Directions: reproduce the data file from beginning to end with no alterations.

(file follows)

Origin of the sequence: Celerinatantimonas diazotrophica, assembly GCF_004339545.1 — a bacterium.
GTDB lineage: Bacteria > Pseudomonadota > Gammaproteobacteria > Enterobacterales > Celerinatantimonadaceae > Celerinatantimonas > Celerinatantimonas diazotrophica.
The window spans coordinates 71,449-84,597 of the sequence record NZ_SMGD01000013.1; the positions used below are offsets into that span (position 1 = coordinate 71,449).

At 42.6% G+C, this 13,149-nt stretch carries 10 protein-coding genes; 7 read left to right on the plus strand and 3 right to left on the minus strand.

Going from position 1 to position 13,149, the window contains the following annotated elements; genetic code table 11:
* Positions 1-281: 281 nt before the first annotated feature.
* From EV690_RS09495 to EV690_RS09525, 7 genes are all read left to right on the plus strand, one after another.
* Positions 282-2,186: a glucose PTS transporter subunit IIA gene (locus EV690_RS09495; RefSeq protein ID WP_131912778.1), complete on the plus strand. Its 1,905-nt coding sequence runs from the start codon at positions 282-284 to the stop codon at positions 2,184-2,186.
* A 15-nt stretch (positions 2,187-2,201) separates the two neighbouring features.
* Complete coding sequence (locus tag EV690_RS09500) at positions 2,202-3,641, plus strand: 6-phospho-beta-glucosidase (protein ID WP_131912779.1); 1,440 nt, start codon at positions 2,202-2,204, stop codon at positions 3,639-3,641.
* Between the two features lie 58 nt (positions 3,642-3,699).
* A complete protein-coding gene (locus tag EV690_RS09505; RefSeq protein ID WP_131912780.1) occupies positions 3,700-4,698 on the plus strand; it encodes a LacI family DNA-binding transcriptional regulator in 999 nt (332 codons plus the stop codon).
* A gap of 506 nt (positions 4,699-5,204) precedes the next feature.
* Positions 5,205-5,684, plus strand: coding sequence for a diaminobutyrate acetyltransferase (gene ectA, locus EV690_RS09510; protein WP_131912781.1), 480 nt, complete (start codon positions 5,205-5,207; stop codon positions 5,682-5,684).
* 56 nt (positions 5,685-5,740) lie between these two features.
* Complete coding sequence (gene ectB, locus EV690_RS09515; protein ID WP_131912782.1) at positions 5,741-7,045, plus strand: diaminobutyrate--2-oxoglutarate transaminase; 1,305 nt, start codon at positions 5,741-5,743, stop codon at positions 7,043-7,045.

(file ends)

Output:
Origin of the sequence: Celerinatantimonas diazotrophica, assembly GCF_004339545.1 — a bacterium.
GTDB lineage: Bacteria > Pseudomonadota > Gammaproteobacteria > Enterobacterales > Celerinatantimonadaceae > Celerinatantimonas > Celerinatantimonas diazotrophica.
The window spans coordinates 71,449-84,597 of the sequence record NZ_SMGD01000013.1; the positions used below are offsets into that span (position 1 = coordinate 71,449).

At 42.6% G+C, this 13,149-nt stretch carries 10 protein-coding genes; 7 read left to right on the plus strand and 3 right to left on the minus strand.

Going from position 1 to position 13,149, the window contains the following annotated elements; genetic code table 11:
* Positions 1-281: 281 nt before the first annotated feature.
* From EV690_RS09495 to EV690_RS09525, 7 genes are all read left to right on the plus strand, one after another.
* Positions 282-2,186: a glucose PTS transporter subunit IIA gene (locus EV690_RS09495; RefSeq protein ID WP_131912778.1), complete on the plus strand. Its 1,905-nt coding sequence runs from the start codon at positions 282-284 to the stop codon at positions 2,184-2,186.
* A 15-nt stretch (positions 2,187-2,201) separates the two neighbouring features.
* Complete coding sequence (locus tag EV690_RS09500) at positions 2,202-3,641, plus strand: 6-phospho-beta-glucosidase (protein ID WP_131912779.1); 1,440 nt, start codon at positions 2,202-2,204, stop codon at positions 3,639-3,641.
* Between the two features lie 58 nt (positions 3,642-3,699).
* A complete protein-coding gene (locus tag EV690_RS09505; RefSeq protein ID WP_131912780.1) occupies positions 3,700-4,698 on the plus strand; it encodes a LacI family DNA-binding transcriptional regulator in 999 nt (332 codons plus the stop codon).
* A gap of 506 nt (positions 4,699-5,204) precedes the next feature.
* Positions 5,205-5,684, plus strand: coding sequence for a diaminobutyrate acetyltransferase (gene ectA, locus EV690_RS09510; protein WP_131912781.1), 480 nt, complete (start codon positions 5,205-5,207; stop codon positions 5,682-5,684).
* 56 nt (positions 5,685-5,740) lie between these two features.
* Complete coding sequence (gene ectB, locus EV690_RS09515; protein ID WP_131912782.1) at positions 5,741-7,045, plus strand: diaminobutyrate--2-oxoglutarate transaminase; 1,305 nt, start codon at positions 5,741-5,743, stop codon at positions 7,043-7,045.